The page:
Shortly after returning to the Camdenton area in 1991, Nelson began planting tomatoes at Box Turtle Ranch.
Sandy Nelson, manager for the Farmers Market in Camdenton, believes the cost of food rises with each pair of hands it passes through before reaching a consumer, making a farm market one of the most economical exchanges between growers and buyers. Furthermore, food has greater nutritional impact when it’s fresh and ripe. That’s another reason a farm market is ideal. Growers travel short distances to their markets. Their vegetables and fruits arrive with minimal bruising and without the danger of “baking” in hot trucks. They are fresh, crisp, and tasty when purchased.
Shortly after returning to the Camdenton area in 1991, Nelson began planting tomatoes at Box Turtle Ranch. Soon she had more tomatoes than any one person could consume or give away so she began selling at the Camdenton market established in 1985 and managed by another at that time.
When that manager and the successor moved on to other work, Nelson agreed to lead, but only if the market became a non-profit, a status allowing the market to apply for grants.
The terms of one of those grants awarded for 2017 paid two-thirds of the cost for recent marketing. Rack cards, post cards, and brochures now let people know where and when to find the Farmers Market in Camdenton. Brooklyn White, one of the vendors representing White Angus Ranch, added her graphic design talents to the project—a testament to the team-spirit on display at the market every Saturday, 7 am to Noon, beginning the first Saturday in May.
Box Turtle Ranch is widely known for tomatoes and peppers, and this year, the ranch is poised to produce at least double the number of both for sales at the Farmers Market. Nelson has converted to High Tunnel growing practices because of the many practical benefits a High Tunnel provides. Side walls can be raised like curtains to vent the tunnel and manage temperature. The tunnel also protects tender shoots well enough that they can be planted approximately one month earlier and will continue to grow about one month longer than in greenhouses. Best of all, the plant’s growth is not confined to the size of a pot. Because it’s planted in the ground, a plant can soar to its natural heights.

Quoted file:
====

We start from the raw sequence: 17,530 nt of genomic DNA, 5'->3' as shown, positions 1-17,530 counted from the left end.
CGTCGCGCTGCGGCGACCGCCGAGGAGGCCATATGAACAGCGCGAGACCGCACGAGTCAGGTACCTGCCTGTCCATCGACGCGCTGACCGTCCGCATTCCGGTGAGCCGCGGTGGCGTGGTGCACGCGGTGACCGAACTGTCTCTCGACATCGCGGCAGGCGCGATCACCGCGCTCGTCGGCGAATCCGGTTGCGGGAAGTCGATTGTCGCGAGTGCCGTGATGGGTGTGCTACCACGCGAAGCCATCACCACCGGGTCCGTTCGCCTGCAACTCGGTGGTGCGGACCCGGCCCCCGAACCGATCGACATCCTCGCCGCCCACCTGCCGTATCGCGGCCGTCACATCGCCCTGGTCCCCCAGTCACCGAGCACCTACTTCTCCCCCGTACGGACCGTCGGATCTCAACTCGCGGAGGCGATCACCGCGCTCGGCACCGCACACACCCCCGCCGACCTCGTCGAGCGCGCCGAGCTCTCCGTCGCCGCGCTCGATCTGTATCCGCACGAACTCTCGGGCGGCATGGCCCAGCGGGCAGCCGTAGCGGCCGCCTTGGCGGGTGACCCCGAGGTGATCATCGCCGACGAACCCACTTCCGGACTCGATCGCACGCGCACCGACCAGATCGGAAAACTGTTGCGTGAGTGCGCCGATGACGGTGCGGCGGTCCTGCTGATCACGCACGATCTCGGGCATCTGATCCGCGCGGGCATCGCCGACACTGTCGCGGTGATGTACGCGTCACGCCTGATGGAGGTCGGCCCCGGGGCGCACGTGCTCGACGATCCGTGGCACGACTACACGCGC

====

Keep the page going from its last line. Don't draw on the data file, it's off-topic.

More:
Furthermore, the tunnel protects plants from wind, hard rain, or hail loss. This year, Nelson planted approximately 400 tomato plants and 800 peppers in a High Tunnel 30-feet by 96-feet. The tunnel will allow her to bring produce to market ahead of others using other growing models—just one more reason she’s a fan of High Tunnels—so much so she’s already planning to expand with another in seasons to come.
Excess products from the Farmers Market in Camdenton go to organizations like Share the Harvest in Greenview. Some day in the future, Nelson would like to see regulatory change that would allow WIC and SNAP recipients to use the market’s economical, fresh products.
Those changes would require communicating with local legislators and advocating for change, two actions to which Nelson is not averse. She’s passionate about fairness—about equal access—and she has experience in leadership.
Sandy Nelson helped develop bylaws for the Missouri Farmers Market Association, formed in 2001. Though the bylaws have evolved so has the membership. In Nelson’s opinion, the next generation of market managers, vendors, and supporters are doing a great job of fulfilling the association’s goal to “connect the Farmers Markets of Missouri with resources and access to partnerships in order to build healthy, sustainable and vibrant local food systems in their communities.”
Another group with which Nelson became affiliated at its inception is the Lake of the Ozarks chapter of Missouri Master Naturalist. The group was a natural fit for a woman with a degree in biology and a life-long history of being outside. She has always been curious about living things from small insects to the human animal. She enjoys sharing what she’s learned as she continues to learn by asking others to tell her what they see. She wants others to take a second and third look, especially at animal behaviors and to seek ways in which humans can protect them from harm while providing place and space to thrive.
Currently, Nelson is a member in good standing for the Naturalist chapter, a member of the Board for the University of Missouri Extension Council, and the manager for Farmers Market in Camdenton. That’s in addition to farming.
The stand she owns and operates with Sally Bauder carries the same name as the ranch: Box Turtle. Supporters and fans expect spicy, savory jellies flavored with habanero or jalapeno peppers and garlic. Tomatoes, peppers fresh from the vine, homemade dog treats, delectable human treats such as Chewy Chocolate Chip Cookies, and fresh eggs from duck, quail, geese, and chickens are popular, too. It’s all available Saturday mornings in Camdenton.